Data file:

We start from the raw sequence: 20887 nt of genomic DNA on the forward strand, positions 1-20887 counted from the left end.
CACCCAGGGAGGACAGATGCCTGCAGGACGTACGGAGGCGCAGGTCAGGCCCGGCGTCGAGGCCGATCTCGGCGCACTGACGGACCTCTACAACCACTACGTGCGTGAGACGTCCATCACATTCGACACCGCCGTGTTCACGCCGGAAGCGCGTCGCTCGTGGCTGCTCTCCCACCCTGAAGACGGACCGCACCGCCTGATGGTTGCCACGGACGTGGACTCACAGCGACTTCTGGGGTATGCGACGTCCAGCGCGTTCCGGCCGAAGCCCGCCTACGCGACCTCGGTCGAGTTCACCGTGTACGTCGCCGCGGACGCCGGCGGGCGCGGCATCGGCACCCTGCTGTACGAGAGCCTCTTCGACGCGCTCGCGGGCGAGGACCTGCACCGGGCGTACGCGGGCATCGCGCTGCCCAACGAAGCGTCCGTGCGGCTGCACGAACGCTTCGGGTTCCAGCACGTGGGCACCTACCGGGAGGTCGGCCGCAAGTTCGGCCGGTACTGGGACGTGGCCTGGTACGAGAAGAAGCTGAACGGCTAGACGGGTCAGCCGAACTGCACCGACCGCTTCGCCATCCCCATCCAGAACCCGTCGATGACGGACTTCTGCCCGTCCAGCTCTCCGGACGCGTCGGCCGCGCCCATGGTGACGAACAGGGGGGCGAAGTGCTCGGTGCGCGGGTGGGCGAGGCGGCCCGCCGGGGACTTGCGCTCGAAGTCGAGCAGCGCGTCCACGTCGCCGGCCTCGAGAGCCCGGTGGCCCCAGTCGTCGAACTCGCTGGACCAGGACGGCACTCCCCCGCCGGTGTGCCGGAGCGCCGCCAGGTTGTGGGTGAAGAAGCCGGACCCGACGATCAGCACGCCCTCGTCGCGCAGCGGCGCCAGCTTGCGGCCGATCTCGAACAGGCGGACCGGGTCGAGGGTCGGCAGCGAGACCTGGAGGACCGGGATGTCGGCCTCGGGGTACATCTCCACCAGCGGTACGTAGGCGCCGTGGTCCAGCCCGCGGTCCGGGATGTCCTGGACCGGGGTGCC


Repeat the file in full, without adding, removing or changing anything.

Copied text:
We start from the raw sequence: 20887 nt of genomic DNA on the forward strand, positions 1-20887 counted from the left end.
CACCCAGGGAGGACAGATGCCTGCAGGACGTACGGAGGCGCAGGTCAGGCCCGGCGTCGAGGCCGATCTCGGCGCACTGACGGACCTCTACAACCACTACGTGCGTGAGACGTCCATCACATTCGACACCGCCGTGTTCACGCCGGAAGCGCGTCGCTCGTGGCTGCTCTCCCACCCTGAAGACGGACCGCACCGCCTGATGGTTGCCACGGACGTGGACTCACAGCGACTTCTGGGGTATGCGACGTCCAGCGCGTTCCGGCCGAAGCCCGCCTACGCGACCTCGGTCGAGTTCACCGTGTACGTCGCCGCGGACGCCGGCGGGCGCGGCATCGGCACCCTGCTGTACGAGAGCCTCTTCGACGCGCTCGCGGGCGAGGACCTGCACCGGGCGTACGCGGGCATCGCGCTGCCCAACGAAGCGTCCGTGCGGCTGCACGAACGCTTCGGGTTCCAGCACGTGGGCACCTACCGGGAGGTCGGCCGCAAGTTCGGCCGGTACTGGGACGTGGCCTGGTACGAGAAGAAGCTGAACGGCTAGACGGGTCAGCCGAACTGCACCGACCGCTTCGCCATCCCCATCCAGAACCCGTCGATGACGGACTTCTGCCCGTCCAGCTCTCCGGACGCGTCGGCCGCGCCCATGGTGACGAACAGGGGGGCGAAGTGCTCGGTGCGCGGGTGGGCGAGGCGGCCCGCCGGGGACTTGCGCTCGAAGTCGAGCAGCGCGTCCACGTCGCCGGCCTCGAGAGCCCGGTGGCCCCAGTCGTCGAACTCGCTGGACCAGGACGGCACTCCCCCGCCGGTGTGCCGGAGCGCCGCCAGGTTGTGGGTGAAGAAGCCGGACCCGACGATCAGCACGCCCTCGTCGCGCAGCGGCGCCAGCTTGCGGCCGATCTCGAACAGGCGGACCGGGTCGAGGGTCGGCAGCGAGACCTGGAGGACCGGGATGTCGGCCTCGGGGTACATCTCCACCAGCGGTACGTAGGCGCCGTGGTCCAGCCCGCGGTCCGGGATGTCCTGGACCGGGGTGCC